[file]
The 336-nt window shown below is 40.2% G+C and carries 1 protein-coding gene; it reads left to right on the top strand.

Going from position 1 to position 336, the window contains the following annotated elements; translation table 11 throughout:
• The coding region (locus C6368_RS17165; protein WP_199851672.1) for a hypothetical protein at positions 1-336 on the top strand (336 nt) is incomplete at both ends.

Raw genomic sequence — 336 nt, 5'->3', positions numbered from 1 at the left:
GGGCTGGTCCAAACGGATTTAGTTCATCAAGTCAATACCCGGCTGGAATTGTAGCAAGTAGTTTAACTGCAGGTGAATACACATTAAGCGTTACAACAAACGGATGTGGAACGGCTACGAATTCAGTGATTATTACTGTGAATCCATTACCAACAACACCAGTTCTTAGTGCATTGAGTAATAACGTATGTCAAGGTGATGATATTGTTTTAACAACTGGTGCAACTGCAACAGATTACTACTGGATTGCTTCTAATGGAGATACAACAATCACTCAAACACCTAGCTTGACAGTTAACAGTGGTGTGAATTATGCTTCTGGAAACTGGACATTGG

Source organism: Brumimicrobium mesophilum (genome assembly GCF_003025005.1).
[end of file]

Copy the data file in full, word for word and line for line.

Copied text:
The 336-nt window shown below is 40.2% G+C and carries 1 protein-coding gene; it reads left to right on the top strand.

Going from position 1 to position 336, the window contains the following annotated elements; translation table 11 throughout:
• The coding region (locus C6368_RS17165; protein WP_199851672.1) for a hypothetical protein at positions 1-336 on the top strand (336 nt) is incomplete at both ends.

Raw genomic sequence — 336 nt, 5'->3', positions numbered from 1 at the left:
GGGCTGGTCCAAACGGATTTAGTTCATCAAGTCAATACCCGGCTGGAATTGTAGCAAGTAGTTTAACTGCAGGTGAATACACATTAAGCGTTACAACAAACGGATGTGGAACGGCTACGAATTCAGTGATTATTACTGTGAATCCATTACCAACAACACCAGTTCTTAGTGCATTGAGTAATAACGTATGTCAAGGTGATGATATTGTTTTAACAACTGGTGCAACTGCAACAGATTACTACTGGATTGCTTCTAATGGAGATACAACAATCACTCAAACACCTAGCTTGACAGTTAACAGTGGTGTGAATTATGCTTCTGGAAACTGGACATTGG

Source organism: Brumimicrobium mesophilum (genome assembly GCF_003025005.1).